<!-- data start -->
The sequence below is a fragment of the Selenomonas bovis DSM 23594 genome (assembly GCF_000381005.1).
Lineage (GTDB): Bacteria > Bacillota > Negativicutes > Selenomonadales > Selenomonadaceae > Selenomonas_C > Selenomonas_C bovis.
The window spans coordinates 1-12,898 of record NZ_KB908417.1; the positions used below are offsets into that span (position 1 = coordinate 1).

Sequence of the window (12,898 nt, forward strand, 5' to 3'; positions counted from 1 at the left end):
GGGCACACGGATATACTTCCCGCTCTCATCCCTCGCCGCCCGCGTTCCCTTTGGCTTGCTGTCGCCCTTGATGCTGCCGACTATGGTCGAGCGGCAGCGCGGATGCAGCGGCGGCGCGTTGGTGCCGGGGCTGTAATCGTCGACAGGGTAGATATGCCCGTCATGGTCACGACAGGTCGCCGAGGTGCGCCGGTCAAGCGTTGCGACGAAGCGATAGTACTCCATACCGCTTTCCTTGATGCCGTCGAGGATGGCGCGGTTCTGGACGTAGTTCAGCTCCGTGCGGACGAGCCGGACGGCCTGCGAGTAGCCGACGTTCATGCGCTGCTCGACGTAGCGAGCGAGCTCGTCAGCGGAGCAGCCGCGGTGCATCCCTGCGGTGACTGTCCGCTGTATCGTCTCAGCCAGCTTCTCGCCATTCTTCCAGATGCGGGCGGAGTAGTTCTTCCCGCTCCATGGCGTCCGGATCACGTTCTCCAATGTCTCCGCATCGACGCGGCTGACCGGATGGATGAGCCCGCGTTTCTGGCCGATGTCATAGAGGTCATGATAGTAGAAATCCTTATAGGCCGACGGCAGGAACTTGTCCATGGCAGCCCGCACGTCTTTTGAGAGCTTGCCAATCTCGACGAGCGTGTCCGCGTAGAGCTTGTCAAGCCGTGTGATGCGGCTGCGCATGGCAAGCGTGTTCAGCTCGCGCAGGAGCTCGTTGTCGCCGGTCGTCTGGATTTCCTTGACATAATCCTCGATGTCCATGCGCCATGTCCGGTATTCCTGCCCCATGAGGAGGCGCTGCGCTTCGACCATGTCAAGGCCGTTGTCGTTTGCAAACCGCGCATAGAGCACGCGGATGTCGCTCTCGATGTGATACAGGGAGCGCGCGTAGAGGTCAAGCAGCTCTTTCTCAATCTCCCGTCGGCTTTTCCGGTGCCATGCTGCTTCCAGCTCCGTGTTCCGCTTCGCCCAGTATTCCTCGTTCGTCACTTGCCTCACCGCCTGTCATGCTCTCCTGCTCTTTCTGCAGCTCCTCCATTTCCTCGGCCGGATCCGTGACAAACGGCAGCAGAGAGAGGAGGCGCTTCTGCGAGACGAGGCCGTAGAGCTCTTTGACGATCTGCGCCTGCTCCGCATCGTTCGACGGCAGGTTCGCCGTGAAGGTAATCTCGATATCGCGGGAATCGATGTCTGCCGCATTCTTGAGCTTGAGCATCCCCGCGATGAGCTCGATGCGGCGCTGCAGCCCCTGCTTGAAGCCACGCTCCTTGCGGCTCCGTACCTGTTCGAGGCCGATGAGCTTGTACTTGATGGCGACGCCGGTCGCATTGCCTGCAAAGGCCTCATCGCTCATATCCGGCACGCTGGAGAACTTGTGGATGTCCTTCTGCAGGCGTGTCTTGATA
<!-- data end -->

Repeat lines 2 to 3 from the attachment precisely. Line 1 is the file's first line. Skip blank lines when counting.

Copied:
Lineage (GTDB): Bacteria > Bacillota > Negativicutes > Selenomonadales > Selenomonadaceae > Selenomonas_C > Selenomonas_C bovis.
The window spans coordinates 1-12,898 of record NZ_KB908417.1; the positions used below are offsets into that span (position 1 = coordinate 1).